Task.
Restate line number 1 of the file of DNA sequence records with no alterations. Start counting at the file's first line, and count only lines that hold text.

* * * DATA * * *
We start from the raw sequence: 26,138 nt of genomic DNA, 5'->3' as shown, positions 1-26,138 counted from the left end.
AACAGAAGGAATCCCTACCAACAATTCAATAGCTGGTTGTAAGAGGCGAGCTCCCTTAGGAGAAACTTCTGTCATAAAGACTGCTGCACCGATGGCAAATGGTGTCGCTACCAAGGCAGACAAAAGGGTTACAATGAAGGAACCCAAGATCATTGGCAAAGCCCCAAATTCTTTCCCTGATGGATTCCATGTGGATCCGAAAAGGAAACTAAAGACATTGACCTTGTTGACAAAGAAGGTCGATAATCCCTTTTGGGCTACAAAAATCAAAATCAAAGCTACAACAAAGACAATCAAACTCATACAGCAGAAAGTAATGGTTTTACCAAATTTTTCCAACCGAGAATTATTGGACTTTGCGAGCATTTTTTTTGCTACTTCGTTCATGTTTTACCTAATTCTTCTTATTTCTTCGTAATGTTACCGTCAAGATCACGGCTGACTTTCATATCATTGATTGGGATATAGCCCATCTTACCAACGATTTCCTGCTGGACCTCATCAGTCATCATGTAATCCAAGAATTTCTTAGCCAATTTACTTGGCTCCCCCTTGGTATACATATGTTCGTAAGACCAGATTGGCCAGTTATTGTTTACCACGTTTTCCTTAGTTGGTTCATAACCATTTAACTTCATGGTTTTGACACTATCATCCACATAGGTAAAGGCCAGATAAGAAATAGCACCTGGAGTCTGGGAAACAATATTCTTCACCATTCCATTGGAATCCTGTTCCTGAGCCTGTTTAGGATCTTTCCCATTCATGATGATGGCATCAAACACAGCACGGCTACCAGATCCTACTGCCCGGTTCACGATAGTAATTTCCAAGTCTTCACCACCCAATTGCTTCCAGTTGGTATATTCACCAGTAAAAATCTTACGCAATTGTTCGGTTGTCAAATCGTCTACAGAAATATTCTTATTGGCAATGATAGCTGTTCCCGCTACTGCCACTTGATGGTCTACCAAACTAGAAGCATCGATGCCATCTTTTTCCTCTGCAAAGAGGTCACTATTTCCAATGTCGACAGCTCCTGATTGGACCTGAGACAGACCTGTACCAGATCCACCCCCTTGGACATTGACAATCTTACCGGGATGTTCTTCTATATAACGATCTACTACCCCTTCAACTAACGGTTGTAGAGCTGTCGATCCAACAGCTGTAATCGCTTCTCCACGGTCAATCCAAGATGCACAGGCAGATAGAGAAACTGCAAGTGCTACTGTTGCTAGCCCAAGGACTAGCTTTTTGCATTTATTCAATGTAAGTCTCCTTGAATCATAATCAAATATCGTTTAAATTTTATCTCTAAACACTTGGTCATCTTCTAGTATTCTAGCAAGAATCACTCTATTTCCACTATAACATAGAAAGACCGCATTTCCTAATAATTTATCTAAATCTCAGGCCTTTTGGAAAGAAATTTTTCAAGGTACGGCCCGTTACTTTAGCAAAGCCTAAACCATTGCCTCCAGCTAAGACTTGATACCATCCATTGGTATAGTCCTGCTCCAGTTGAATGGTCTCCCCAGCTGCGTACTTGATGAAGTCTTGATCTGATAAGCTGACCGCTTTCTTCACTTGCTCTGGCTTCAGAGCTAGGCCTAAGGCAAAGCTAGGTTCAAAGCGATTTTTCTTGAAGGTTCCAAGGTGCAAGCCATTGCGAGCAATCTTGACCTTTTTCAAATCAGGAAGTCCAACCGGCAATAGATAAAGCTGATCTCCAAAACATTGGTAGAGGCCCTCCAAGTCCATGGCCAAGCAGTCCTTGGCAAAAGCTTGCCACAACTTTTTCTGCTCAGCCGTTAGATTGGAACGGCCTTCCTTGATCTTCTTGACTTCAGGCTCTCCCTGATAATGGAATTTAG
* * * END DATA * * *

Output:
We start from the raw sequence: 26,138 nt of genomic DNA, 5'->3' as shown, positions 1-26,138 counted from the left end.